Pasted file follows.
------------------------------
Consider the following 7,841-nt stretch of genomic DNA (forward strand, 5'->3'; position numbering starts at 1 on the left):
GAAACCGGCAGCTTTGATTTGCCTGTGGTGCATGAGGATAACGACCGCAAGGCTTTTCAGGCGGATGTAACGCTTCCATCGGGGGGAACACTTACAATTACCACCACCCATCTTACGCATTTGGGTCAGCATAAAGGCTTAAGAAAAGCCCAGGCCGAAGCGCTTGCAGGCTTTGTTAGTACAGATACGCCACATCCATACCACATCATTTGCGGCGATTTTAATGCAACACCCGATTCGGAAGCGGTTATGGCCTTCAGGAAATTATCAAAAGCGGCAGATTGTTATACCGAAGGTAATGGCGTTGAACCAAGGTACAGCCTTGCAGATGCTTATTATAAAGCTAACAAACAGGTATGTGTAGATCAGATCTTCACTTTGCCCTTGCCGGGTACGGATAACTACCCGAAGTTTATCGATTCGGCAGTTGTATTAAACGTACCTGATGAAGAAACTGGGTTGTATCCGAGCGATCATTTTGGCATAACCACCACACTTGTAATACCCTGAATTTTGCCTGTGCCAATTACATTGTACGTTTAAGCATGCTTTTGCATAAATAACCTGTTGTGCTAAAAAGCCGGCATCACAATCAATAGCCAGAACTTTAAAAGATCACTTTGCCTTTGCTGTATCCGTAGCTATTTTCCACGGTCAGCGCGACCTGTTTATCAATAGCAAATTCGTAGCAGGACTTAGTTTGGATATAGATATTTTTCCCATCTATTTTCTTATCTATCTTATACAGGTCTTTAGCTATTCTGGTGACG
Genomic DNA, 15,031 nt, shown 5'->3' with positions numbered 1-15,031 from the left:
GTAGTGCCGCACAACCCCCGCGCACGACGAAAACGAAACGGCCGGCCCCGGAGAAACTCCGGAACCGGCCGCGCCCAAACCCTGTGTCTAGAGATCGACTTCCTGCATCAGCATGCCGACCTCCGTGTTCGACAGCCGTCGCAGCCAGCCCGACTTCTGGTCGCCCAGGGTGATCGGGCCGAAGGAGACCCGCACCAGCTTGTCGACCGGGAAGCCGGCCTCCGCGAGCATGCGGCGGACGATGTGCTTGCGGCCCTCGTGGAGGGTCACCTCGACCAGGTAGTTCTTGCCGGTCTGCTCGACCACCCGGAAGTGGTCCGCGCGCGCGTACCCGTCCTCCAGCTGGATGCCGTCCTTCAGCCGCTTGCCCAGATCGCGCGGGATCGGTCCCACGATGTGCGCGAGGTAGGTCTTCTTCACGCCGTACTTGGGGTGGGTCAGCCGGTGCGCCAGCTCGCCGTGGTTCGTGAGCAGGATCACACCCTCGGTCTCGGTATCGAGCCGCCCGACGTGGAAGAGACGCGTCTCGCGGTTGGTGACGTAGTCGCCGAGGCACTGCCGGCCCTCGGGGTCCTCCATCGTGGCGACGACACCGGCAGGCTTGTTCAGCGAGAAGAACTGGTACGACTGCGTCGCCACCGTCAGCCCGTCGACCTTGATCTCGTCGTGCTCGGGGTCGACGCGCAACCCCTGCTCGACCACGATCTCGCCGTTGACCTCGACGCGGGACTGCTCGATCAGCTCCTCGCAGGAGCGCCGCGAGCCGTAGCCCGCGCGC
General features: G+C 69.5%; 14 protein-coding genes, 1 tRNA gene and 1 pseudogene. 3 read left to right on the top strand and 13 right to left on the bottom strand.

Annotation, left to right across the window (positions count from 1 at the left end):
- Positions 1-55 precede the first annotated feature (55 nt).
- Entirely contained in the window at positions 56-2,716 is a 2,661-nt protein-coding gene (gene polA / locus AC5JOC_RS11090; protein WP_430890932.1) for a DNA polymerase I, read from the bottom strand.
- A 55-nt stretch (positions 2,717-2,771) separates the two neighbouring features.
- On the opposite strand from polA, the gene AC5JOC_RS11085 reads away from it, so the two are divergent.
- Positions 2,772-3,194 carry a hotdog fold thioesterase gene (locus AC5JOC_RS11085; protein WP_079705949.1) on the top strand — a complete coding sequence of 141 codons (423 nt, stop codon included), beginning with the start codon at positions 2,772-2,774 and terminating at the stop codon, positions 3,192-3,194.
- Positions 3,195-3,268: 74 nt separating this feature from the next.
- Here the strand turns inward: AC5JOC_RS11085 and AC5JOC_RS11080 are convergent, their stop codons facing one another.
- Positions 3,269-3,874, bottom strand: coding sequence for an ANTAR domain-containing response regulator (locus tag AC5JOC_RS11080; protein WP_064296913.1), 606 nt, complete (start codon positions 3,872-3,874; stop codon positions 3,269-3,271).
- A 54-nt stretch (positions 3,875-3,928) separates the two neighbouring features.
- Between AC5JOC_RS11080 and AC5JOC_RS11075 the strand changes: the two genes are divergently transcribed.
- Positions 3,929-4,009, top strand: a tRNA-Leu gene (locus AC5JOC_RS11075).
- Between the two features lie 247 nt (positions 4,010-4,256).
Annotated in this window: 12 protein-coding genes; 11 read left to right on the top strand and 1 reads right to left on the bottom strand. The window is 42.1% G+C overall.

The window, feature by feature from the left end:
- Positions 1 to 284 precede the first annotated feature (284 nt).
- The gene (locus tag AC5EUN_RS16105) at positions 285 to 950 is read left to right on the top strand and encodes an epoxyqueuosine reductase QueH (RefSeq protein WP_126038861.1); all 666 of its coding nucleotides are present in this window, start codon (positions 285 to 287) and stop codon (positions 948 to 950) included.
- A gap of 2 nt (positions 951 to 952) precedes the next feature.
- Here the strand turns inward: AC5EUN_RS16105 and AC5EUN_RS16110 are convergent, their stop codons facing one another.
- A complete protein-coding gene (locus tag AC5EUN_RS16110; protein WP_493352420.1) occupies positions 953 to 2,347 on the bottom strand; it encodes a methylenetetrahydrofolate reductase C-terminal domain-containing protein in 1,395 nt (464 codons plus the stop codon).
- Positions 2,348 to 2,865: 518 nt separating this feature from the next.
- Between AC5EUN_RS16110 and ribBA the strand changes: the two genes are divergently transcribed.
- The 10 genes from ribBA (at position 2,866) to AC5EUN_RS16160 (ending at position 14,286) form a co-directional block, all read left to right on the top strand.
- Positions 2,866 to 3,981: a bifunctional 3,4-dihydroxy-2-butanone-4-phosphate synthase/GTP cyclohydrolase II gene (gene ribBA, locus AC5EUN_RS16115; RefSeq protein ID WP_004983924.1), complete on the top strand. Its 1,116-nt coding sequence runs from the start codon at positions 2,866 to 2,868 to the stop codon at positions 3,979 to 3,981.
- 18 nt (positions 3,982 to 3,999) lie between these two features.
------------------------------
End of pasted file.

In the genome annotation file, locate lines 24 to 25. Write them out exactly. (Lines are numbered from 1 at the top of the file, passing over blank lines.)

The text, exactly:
- Here the strand turns inward: AC5EUN_RS16105 and AC5EUN_RS16110 are convergent, their stop codons facing one another.
- A complete protein-coding gene (locus tag AC5EUN_RS16110; protein WP_493352420.1) occupies positions 953 to 2,347 on the bottom strand; it encodes a methylenetetrahydrofolate reductase C-terminal domain-containing protein in 1,395 nt (464 codons plus the stop codon).